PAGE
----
Although this book covers many resources, Kidstime appears repeatedly. Kidstime is a multi-family support group that was founded in the UK and has cast its net further afield to run programs in countries such as Spain and Germany. The Kidstime workshop is made up of a psychiatrist, a social worker, a drama therapist, a support worker and a family therapist. Multiple contributors in this book cite Kidstime as having a positive impact, allowing children to experience connection with other people. The reason it continues to be referenced in this book is because of one simple thing: It works! It offers a platform to provide a stage where the child can act as themselves rather than as an understudy for a member of their family unit. At Kidstime, children are heard, listened to, and considered. All people need to have their basic needs met and these three elements of being heard, listened to and considered can be superimposed over the aforementioned triangular relationship; for if we are not heard, not listened to and not considered, we become fearful. We may internalize or externalize that fear, but we cannot escape it, as it consumes our survival instincts. From start to finish, the authors investigate the fundamental need for a wholistic conservation to happen in order for the child to build their resilience from a place of hope.
This book explores the importance of the child having visual, tangible resources that are age-appropriate and simple to understand, enabling them to delve into the mind and the mental illness, and making the experience of living with parental mental illness less frightening for them.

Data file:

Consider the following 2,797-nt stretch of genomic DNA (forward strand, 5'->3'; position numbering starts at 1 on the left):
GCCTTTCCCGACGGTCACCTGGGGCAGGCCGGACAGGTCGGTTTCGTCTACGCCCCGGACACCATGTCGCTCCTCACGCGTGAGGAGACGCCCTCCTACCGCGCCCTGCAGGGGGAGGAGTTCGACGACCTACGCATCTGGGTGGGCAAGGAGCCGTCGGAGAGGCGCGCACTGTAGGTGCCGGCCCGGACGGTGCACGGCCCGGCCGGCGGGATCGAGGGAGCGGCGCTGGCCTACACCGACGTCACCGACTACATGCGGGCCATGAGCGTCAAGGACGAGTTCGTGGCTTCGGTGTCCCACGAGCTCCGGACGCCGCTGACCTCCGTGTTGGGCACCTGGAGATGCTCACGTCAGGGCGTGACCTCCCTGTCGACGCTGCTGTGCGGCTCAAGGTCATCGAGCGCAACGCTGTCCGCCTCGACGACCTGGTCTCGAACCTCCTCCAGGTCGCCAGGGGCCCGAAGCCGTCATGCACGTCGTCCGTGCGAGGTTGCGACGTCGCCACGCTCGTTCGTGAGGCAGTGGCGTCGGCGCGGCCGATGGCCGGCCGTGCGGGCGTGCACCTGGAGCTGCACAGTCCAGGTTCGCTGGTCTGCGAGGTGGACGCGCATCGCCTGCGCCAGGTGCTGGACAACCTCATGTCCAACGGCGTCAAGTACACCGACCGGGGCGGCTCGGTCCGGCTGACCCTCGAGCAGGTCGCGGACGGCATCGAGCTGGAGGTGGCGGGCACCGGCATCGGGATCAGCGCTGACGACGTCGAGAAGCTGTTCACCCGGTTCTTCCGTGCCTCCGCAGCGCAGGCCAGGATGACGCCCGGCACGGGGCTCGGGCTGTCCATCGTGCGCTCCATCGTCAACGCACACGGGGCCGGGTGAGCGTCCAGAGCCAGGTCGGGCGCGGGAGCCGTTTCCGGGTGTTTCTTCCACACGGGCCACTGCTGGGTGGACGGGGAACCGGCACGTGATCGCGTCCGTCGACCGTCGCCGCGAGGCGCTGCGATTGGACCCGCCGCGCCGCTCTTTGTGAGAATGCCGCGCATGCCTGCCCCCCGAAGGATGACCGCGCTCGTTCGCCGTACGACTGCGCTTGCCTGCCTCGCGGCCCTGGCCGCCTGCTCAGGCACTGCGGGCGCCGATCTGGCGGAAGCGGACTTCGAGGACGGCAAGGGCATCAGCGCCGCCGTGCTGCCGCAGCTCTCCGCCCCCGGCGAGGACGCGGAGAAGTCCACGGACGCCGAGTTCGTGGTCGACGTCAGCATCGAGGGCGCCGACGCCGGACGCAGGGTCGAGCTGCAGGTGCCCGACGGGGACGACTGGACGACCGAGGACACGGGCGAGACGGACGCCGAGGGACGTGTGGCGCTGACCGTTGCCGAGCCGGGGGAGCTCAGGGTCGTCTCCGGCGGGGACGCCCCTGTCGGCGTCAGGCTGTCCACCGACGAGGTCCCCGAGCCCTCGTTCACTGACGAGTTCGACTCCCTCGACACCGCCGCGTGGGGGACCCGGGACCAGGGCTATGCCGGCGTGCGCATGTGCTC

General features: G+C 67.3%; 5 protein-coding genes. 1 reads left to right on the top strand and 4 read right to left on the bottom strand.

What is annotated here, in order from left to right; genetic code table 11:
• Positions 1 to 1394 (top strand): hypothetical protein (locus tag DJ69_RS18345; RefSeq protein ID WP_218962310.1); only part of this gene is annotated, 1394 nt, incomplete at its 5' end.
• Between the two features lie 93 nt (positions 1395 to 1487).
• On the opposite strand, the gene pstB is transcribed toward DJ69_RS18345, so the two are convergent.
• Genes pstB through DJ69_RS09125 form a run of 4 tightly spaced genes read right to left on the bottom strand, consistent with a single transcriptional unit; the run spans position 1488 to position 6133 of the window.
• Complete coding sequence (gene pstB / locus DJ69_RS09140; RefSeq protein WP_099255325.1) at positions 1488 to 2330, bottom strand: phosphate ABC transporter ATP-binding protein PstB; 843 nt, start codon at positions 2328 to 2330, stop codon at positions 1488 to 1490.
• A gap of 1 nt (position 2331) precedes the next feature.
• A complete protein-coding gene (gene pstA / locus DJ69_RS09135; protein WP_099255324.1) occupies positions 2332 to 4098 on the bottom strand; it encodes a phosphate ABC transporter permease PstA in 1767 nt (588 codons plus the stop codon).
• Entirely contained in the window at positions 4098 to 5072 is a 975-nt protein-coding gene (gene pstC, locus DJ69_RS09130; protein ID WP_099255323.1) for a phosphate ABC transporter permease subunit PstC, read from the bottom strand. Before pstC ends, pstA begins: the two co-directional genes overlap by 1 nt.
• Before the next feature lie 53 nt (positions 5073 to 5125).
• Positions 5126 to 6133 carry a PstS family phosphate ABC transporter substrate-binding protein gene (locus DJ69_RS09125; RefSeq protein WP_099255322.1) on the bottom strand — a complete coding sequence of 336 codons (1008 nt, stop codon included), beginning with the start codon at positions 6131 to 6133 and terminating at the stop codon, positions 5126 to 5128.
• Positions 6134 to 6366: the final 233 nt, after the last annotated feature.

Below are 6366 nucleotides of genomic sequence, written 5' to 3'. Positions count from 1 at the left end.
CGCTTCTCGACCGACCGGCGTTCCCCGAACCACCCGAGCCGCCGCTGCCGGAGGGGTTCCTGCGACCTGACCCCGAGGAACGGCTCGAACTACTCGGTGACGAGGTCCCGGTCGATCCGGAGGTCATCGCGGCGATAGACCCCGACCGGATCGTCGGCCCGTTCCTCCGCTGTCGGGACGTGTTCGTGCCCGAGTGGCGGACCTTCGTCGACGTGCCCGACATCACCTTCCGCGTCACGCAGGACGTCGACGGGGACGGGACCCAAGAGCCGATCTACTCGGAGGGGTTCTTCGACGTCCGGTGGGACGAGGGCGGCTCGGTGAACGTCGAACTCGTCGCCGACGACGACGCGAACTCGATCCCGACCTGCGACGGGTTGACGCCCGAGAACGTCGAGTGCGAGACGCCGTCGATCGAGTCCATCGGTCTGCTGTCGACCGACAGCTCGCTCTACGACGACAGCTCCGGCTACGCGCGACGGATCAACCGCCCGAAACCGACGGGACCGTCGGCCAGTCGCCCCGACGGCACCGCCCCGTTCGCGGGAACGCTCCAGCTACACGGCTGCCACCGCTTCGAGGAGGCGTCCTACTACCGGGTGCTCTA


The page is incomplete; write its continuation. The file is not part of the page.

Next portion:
It highlights the need for processing through creativity, drama and play that facilitates a strategy that is tailored to the child’s individual needs, where they can explore mental illness, what contributes to it and how others perceive it.
Throughout the book, the authors discuss the resources that can be accessed, in addition to Kidstime. Additional examples can be found in Chapter 10, “Storytelling and Drama”, by Deni Francis; Chapter 11, “The Journey of Young Carer to Doctor”, by Suhaib Debar; and Chapters 14 and 15, “Reflections of a School Nurse”, by Jessica Streeting and “School-Based Support”, by Anita Frier.
It became evident while reading and reflecting, that not knowing about or being denied the available resources had contributed to further and more intensive episodes of feeling helpless, alone, isolated or responsible for their parents’ actions and wellbeing, on the part of the children. In Chapter 10, “Storytelling and Drama”, Deni Francis delves into the therapeutic benefits of telling our stories; building resilience by exploring drama processes and techniques for empowerment. This chapter looks at the importance of developing critical thinking skills, including reasoning and logic, analysis and interpretation, reflection and evaluation. It is evident that these skills enable the children to integrate strategies that will help them deal with difficult situations and emotions. In an age where children are pressganged to project a perfect image of self and lifestyle, it is crucial they acquire such skillsets that enable them to create their own stories and reflections, which in turn, empowers them and decreases their feelings of shame and isolation. Ten-year-old Liam captures this perfectly: “We are all normal - in our own - way” (pg. 140).